The evangelist George Whitefield of Gloucester arrived in Savannah, Georgia, on May 7. Whitefield’s fervent brand of preaching had already captivated congregations back in England; in America he was to foster the religious revival known as the Great Awakening.
Ordained in 1736, Whitefield joined John and Charles Wesley as one of the pioneers of the Methodist movement. He traveled extensively throughout the colonies, converting the masses and raising funds for his Georgia orphanage.
In Philadelphia a curious Benjamin Franklin showed up at one of Whitefield’s sermons. “I perceived he intended to finish with a collection,” wrote Franklin in his autobiography, “and I silently resolved he should get nothing from me. I had in my pocket a handful of copper money, three or four silver dollars, and five pistoles in gold. As he proceeded I began to soften, and concluded to give the coppers. Another stroke of his oratory made me asham’d of that, and determin’d me to give the silver; and he finish’d so admirably, that I empty’d my pocket wholly into the collector’s dish, gold and all.”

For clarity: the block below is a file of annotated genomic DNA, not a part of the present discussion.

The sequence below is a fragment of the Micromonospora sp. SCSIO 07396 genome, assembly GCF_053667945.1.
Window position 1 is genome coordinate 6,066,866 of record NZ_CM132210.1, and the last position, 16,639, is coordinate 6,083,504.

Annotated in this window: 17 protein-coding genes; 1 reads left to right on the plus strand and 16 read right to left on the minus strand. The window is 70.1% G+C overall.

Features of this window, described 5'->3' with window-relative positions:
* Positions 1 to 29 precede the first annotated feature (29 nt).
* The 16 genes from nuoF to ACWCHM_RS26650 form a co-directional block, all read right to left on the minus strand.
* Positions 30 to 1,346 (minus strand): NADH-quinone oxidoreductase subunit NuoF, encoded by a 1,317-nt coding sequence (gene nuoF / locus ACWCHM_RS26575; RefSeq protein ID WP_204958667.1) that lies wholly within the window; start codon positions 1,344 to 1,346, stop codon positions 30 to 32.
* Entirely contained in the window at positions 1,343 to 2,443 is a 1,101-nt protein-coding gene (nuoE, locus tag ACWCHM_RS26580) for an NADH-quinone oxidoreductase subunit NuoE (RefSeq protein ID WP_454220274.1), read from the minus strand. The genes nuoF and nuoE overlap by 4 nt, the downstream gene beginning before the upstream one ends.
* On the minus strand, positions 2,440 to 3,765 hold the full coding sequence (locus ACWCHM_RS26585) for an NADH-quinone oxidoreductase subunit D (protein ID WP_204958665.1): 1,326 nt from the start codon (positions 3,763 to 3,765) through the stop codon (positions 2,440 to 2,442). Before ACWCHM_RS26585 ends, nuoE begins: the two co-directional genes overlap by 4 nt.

Franklin described the remarkable transformative effect of the Grand Itinerant’s ministry: “From being thoughtless or indifferent about religion, it seem’d as if all the world were growing religious, so that one could not walk thro’ the town without hearing psalms sung in different families of every street.”
Speaking in the open air, Whitefield could enrapture thousands at a time with his clear, booming voice. The English actor David Gafrick envied the minister’s histrionic abilities. “I would give a hundred guineas,” said Garrick, “if I could only say ‘Oh!’ like Mr. Whitefield.”